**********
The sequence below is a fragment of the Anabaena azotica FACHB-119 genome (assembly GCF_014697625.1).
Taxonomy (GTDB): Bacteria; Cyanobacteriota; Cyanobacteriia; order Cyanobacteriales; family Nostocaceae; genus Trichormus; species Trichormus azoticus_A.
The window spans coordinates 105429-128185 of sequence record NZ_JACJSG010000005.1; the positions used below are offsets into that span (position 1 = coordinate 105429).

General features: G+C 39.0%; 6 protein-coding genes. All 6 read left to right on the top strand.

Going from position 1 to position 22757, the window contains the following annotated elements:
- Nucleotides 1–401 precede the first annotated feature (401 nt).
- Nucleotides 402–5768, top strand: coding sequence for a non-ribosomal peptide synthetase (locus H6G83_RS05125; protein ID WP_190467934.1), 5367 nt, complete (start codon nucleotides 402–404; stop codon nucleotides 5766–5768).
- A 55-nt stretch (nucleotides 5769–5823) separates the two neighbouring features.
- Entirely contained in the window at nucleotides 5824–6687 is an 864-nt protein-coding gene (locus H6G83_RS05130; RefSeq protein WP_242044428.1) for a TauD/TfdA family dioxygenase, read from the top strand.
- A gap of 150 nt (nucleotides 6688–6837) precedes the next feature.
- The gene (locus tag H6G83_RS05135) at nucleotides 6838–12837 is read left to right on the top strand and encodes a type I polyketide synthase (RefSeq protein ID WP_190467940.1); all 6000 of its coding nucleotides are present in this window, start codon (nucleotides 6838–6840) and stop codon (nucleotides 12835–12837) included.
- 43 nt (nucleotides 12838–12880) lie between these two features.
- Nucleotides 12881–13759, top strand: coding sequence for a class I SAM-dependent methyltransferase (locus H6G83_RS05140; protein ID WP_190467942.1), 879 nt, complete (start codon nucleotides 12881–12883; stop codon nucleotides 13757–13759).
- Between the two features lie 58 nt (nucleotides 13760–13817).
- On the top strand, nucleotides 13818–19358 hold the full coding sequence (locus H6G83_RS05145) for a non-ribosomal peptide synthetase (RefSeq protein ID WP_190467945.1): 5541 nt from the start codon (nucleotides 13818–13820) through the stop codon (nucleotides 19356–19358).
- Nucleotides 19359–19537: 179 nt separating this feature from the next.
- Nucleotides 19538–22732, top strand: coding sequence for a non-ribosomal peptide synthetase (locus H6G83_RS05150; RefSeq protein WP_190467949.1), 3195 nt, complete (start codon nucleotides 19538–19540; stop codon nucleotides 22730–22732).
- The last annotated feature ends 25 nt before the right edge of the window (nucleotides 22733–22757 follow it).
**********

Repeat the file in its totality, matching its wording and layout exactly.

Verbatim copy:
The sequence below is a fragment of the Anabaena azotica FACHB-119 genome (assembly GCF_014697625.1).
Taxonomy (GTDB): Bacteria; Cyanobacteriota; Cyanobacteriia; order Cyanobacteriales; family Nostocaceae; genus Trichormus; species Trichormus azoticus_A.
The window spans coordinates 105429-128185 of sequence record NZ_JACJSG010000005.1; the positions used below are offsets into that span (position 1 = coordinate 105429).

General features: G+C 39.0%; 6 protein-coding genes. All 6 read left to right on the top strand.

Going from position 1 to position 22757, the window contains the following annotated elements:
- Nucleotides 1–401 precede the first annotated feature (401 nt).
- Nucleotides 402–5768, top strand: coding sequence for a non-ribosomal peptide synthetase (locus H6G83_RS05125; protein ID WP_190467934.1), 5367 nt, complete (start codon nucleotides 402–404; stop codon nucleotides 5766–5768).
- A 55-nt stretch (nucleotides 5769–5823) separates the two neighbouring features.
- Entirely contained in the window at nucleotides 5824–6687 is an 864-nt protein-coding gene (locus H6G83_RS05130; RefSeq protein WP_242044428.1) for a TauD/TfdA family dioxygenase, read from the top strand.
- A gap of 150 nt (nucleotides 6688–6837) precedes the next feature.
- The gene (locus tag H6G83_RS05135) at nucleotides 6838–12837 is read left to right on the top strand and encodes a type I polyketide synthase (RefSeq protein ID WP_190467940.1); all 6000 of its coding nucleotides are present in this window, start codon (nucleotides 6838–6840) and stop codon (nucleotides 12835–12837) included.
- 43 nt (nucleotides 12838–12880) lie between these two features.
- Nucleotides 12881–13759, top strand: coding sequence for a class I SAM-dependent methyltransferase (locus H6G83_RS05140; protein ID WP_190467942.1), 879 nt, complete (start codon nucleotides 12881–12883; stop codon nucleotides 13757–13759).
- Between the two features lie 58 nt (nucleotides 13760–13817).
- On the top strand, nucleotides 13818–19358 hold the full coding sequence (locus H6G83_RS05145) for a non-ribosomal peptide synthetase (RefSeq protein ID WP_190467945.1): 5541 nt from the start codon (nucleotides 13818–13820) through the stop codon (nucleotides 19356–19358).
- Nucleotides 19359–19537: 179 nt separating this feature from the next.
- Nucleotides 19538–22732, top strand: coding sequence for a non-ribosomal peptide synthetase (locus H6G83_RS05150; RefSeq protein WP_190467949.1), 3195 nt, complete (start codon nucleotides 19538–19540; stop codon nucleotides 22730–22732).
- The last annotated feature ends 25 nt before the right edge of the window (nucleotides 22733–22757 follow it).